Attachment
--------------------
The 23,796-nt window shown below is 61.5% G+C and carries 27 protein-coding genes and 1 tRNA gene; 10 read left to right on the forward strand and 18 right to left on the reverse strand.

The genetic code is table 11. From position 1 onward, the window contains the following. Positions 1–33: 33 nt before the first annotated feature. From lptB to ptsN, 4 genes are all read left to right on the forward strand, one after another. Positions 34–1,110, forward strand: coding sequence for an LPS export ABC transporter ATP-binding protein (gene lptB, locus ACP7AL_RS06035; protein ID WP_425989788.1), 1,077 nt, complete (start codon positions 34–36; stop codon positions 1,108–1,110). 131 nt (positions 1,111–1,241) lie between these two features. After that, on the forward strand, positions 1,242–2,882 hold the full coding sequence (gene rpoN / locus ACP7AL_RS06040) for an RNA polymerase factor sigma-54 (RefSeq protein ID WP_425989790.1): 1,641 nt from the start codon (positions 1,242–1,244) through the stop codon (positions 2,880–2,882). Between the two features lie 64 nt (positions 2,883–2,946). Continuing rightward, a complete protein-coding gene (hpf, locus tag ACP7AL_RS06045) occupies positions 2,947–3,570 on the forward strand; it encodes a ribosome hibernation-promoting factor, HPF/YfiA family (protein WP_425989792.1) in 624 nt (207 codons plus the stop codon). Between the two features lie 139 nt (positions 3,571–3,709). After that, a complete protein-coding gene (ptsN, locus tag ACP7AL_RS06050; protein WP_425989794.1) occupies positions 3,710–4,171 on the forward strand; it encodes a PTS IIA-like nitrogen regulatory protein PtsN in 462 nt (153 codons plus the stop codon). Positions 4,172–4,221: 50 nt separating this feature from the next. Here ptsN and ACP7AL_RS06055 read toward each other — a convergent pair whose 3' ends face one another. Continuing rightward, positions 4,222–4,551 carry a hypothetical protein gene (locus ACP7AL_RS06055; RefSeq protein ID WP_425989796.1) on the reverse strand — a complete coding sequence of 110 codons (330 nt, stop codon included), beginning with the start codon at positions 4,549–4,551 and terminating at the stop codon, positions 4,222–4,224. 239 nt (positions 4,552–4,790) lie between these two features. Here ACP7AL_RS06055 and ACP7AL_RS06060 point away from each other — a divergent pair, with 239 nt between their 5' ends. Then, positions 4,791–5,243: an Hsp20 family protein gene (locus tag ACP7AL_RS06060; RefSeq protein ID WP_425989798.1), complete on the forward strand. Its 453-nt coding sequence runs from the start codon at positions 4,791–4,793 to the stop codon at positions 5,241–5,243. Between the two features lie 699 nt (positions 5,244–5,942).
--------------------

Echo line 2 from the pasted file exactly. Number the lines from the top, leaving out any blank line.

The genetic code is table 11. From position 1 onward, the window contains the following. Positions 1–33: 33 nt before the first annotated feature. From lptB to ptsN, 4 genes are all read left to right on the forward strand, one after another. Positions 34–1,110, forward strand: coding sequence for an LPS export ABC transporter ATP-binding protein (gene lptB, locus ACP7AL_RS06035; protein ID WP_425989788.1), 1,077 nt, complete (start codon positions 34–36; stop codon positions 1,108–1,110). 131 nt (positions 1,111–1,241) lie between these two features. After that, on the forward strand, positions 1,242–2,882 hold the full coding sequence (gene rpoN / locus ACP7AL_RS06040) for an RNA polymerase factor sigma-54 (RefSeq protein ID WP_425989790.1): 1,641 nt from the start codon (positions 1,242–1,244) through the stop codon (positions 2,880–2,882). Between the two features lie 64 nt (positions 2,883–2,946). Continuing rightward, a complete protein-coding gene (hpf, locus tag ACP7AL_RS06045) occupies positions 2,947–3,570 on the forward strand; it encodes a ribosome hibernation-promoting factor, HPF/YfiA family (protein WP_425989792.1) in 624 nt (207 codons plus the stop codon). Between the two features lie 139 nt (positions 3,571–3,709). After that, a complete protein-coding gene (ptsN, locus tag ACP7AL_RS06050; protein WP_425989794.1) occupies positions 3,710–4,171 on the forward strand; it encodes a PTS IIA-like nitrogen regulatory protein PtsN in 462 nt (153 codons plus the stop codon). Positions 4,172–4,221: 50 nt separating this feature from the next. Here ptsN and ACP7AL_RS06055 read toward each other — a convergent pair whose 3' ends face one another. Continuing rightward, positions 4,222–4,551 carry a hypothetical protein gene (locus ACP7AL_RS06055; RefSeq protein ID WP_425989796.1) on the reverse strand — a complete coding sequence of 110 codons (330 nt, stop codon included), beginning with the start codon at positions 4,549–4,551 and terminating at the stop codon, positions 4,222–4,224. 239 nt (positions 4,552–4,790) lie between these two features. Here ACP7AL_RS06055 and ACP7AL_RS06060 point away from each other — a divergent pair, with 239 nt between their 5' ends. Then, positions 4,791–5,243: an Hsp20 family protein gene (locus tag ACP7AL_RS06060; RefSeq protein ID WP_425989798.1), complete on the forward strand. Its 453-nt coding sequence runs from the start codon at positions 4,791–4,793 to the stop codon at positions 5,241–5,243. Between the two features lie 699 nt (positions 5,244–5,942).